Dead Sea is not quite dead yet: Scientists

The `Dead Sea` is not quite dead yet, as freshwater springs are still feeding the drying water body.

Washington: The `Dead Sea` is not quite dead
yet, as freshwater springs are still feeding the drying water
body, scientists say.

A team of researchers from Ben-Gurion University of the
Negev in Israel and the Max Planck Institute of Marine
Microbiology in Germany used highly skilled divers to observe
the springs and undersea life.

The scientists knew the springs and the organisms that
grew around them were there, but they has never been able to
observe them directly.

"While researchers have known for decades that the `Dead`
Sea was a misnomer, the rich variety of life as evidenced in
the vicinity of the springs was unexpected," Danny Ionescu, of
Max Planck Institute, was quoted as saying.

Ionescu said: "While there are no fish present, carpets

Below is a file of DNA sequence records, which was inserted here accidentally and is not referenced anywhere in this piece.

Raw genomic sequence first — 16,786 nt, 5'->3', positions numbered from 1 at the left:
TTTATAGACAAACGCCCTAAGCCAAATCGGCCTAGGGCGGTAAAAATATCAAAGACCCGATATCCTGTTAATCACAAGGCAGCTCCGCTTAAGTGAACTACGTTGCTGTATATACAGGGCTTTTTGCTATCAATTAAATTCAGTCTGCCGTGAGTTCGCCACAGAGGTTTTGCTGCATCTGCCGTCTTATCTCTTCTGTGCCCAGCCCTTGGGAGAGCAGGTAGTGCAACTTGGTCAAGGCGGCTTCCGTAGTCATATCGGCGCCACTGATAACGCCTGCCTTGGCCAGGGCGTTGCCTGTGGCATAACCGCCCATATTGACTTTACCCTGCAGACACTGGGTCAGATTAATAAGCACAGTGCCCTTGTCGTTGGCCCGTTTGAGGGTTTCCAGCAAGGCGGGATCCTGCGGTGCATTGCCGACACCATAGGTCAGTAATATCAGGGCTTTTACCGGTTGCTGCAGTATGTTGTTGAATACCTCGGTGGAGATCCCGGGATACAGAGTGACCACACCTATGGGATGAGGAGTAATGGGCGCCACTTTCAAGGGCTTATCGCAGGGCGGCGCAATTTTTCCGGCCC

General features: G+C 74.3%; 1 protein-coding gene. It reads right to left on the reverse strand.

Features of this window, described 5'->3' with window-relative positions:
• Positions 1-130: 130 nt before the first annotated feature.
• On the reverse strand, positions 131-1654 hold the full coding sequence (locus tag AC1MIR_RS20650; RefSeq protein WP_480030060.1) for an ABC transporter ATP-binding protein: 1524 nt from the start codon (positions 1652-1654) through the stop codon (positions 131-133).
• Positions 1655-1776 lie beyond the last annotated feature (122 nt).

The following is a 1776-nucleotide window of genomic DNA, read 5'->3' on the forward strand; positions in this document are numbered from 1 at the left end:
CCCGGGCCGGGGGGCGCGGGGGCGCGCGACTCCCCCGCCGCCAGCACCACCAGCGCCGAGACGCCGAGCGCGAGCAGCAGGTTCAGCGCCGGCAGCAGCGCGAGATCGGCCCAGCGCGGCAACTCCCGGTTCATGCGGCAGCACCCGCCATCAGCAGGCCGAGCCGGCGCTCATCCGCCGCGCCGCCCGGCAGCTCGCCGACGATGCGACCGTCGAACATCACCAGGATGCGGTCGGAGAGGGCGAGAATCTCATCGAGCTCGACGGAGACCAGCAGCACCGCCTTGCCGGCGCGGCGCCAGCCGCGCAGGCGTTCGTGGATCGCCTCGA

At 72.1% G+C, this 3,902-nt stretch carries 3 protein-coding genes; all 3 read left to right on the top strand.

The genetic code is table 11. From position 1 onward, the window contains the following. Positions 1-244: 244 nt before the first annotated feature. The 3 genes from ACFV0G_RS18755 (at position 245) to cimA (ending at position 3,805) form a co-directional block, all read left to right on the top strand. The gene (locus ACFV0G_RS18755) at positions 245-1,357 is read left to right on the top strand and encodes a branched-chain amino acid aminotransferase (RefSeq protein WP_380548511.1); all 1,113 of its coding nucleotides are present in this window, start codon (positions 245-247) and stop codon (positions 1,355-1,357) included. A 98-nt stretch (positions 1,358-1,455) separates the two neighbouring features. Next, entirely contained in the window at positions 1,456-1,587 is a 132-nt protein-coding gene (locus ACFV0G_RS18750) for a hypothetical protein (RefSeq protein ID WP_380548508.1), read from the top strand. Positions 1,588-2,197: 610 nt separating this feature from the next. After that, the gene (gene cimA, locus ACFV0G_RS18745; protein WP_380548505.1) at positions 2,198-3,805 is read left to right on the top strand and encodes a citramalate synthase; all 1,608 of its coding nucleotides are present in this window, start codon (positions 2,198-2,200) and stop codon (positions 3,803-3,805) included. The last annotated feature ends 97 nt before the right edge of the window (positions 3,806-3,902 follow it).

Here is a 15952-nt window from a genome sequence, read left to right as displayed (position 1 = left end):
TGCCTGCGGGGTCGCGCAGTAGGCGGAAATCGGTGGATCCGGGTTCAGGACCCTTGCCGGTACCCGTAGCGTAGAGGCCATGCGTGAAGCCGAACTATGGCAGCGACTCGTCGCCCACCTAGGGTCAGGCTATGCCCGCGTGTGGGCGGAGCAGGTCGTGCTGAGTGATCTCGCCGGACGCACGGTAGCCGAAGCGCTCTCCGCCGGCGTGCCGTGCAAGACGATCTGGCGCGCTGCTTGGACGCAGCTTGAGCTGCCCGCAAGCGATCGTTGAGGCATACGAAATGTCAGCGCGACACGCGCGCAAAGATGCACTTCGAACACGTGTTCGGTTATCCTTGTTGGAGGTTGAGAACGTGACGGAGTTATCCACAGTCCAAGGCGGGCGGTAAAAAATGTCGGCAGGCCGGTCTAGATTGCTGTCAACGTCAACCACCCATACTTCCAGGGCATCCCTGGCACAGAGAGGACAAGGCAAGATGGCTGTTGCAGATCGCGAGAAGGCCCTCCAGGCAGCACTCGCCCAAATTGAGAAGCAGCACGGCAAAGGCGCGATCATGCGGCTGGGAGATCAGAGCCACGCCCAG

of micro-organisms that cover large seafloor areas contain
considerable richness of species.

"The micro-organisms in the Dead Sea water mainly belong
to the domain Archaea and they number around 1,000 to 10,000
per millilitre, much lower than regular sea water."

"Never before have microbial mats/biofilms been found in
the Dead Sea and not much is known about sediment
microorganisms in the Dead Sea," Ionescu added.

The freshwater springs studied by the researchers keep
the Dead Sea from disappearing even faster. The springs burst
forth from craters that are up to 45 feet in diameter and 60
feet deep, the researchers said.

"By developing a measurement system for these springs, we
will be able to determine more accurately how much water is
actually entering the Dead Sea," said Jonathan Laronne of Ben
Guiron University.

The team is now planning to return to the bottom of the
Dead Sea later this month.


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